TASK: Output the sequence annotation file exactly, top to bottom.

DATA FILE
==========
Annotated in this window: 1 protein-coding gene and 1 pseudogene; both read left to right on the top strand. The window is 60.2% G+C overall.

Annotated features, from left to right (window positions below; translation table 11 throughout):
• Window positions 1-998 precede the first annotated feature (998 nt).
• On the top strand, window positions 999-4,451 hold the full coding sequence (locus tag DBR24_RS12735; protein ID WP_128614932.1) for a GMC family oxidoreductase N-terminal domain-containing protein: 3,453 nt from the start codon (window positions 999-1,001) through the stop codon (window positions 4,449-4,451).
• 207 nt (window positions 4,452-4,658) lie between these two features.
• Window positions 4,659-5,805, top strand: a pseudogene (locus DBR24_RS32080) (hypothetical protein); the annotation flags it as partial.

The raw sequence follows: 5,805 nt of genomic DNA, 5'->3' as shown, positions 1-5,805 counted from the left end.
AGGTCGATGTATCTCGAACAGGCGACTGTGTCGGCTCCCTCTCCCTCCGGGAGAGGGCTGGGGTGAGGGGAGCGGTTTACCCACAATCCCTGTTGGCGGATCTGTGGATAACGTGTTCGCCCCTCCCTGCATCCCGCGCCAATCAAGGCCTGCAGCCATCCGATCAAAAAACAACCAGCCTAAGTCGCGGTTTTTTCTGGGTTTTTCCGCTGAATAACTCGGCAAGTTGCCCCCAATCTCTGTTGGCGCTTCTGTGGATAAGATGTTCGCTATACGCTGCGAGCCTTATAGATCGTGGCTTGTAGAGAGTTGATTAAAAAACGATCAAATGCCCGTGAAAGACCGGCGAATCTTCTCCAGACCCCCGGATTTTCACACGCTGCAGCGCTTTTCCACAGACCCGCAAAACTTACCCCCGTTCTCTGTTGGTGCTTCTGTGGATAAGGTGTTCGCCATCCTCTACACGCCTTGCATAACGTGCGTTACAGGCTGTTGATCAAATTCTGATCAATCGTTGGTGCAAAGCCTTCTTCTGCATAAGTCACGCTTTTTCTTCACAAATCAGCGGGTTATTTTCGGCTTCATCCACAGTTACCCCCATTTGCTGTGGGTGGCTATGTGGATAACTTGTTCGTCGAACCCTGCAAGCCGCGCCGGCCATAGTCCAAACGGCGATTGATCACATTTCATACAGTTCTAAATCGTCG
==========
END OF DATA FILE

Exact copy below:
Annotated in this window: 1 protein-coding gene and 1 pseudogene; both read left to right on the top strand. The window is 60.2% G+C overall.

Annotated features, from left to right (window positions below; translation table 11 throughout):
• Window positions 1-998 precede the first annotated feature (998 nt).
• On the top strand, window positions 999-4,451 hold the full coding sequence (locus tag DBR24_RS12735; protein ID WP_128614932.1) for a GMC family oxidoreductase N-terminal domain-containing protein: 3,453 nt from the start codon (window positions 999-1,001) through the stop codon (window positions 4,449-4,451).
• 207 nt (window positions 4,452-4,658) lie between these two features.
• Window positions 4,659-5,805, top strand: a pseudogene (locus DBR24_RS32080) (hypothetical protein); the annotation flags it as partial.

The raw sequence follows: 5,805 nt of genomic DNA, 5'->3' as shown, positions 1-5,805 counted from the left end.
AGGTCGATGTATCTCGAACAGGCGACTGTGTCGGCTCCCTCTCCCTCCGGGAGAGGGCTGGGGTGAGGGGAGCGGTTTACCCACAATCCCTGTTGGCGGATCTGTGGATAACGTGTTCGCCCCTCCCTGCATCCCGCGCCAATCAAGGCCTGCAGCCATCCGATCAAAAAACAACCAGCCTAAGTCGCGGTTTTTTCTGGGTTTTTCCGCTGAATAACTCGGCAAGTTGCCCCCAATCTCTGTTGGCGCTTCTGTGGATAAGATGTTCGCTATACGCTGCGAGCCTTATAGATCGTGGCTTGTAGAGAGTTGATTAAAAAACGATCAAATGCCCGTGAAAGACCGGCGAATCTTCTCCAGACCCCCGGATTTTCACACGCTGCAGCGCTTTTCCACAGACCCGCAAAACTTACCCCCGTTCTCTGTTGGTGCTTCTGTGGATAAGGTGTTCGCCATCCTCTACACGCCTTGCATAACGTGCGTTACAGGCTGTTGATCAAATTCTGATCAATCGTTGGTGCAAAGCCTTCTTCTGCATAAGTCACGCTTTTTCTTCACAAATCAGCGGGTTATTTTCGGCTTCATCCACAGTTACCCCCATTTGCTGTGGGTGGCTATGTGGATAACTTGTTCGTCGAACCCTGCAAGCCGCGCCGGCCATAGTCCAAACGGCGATTGATCACATTTCATACAGTTCTAAATCGTCG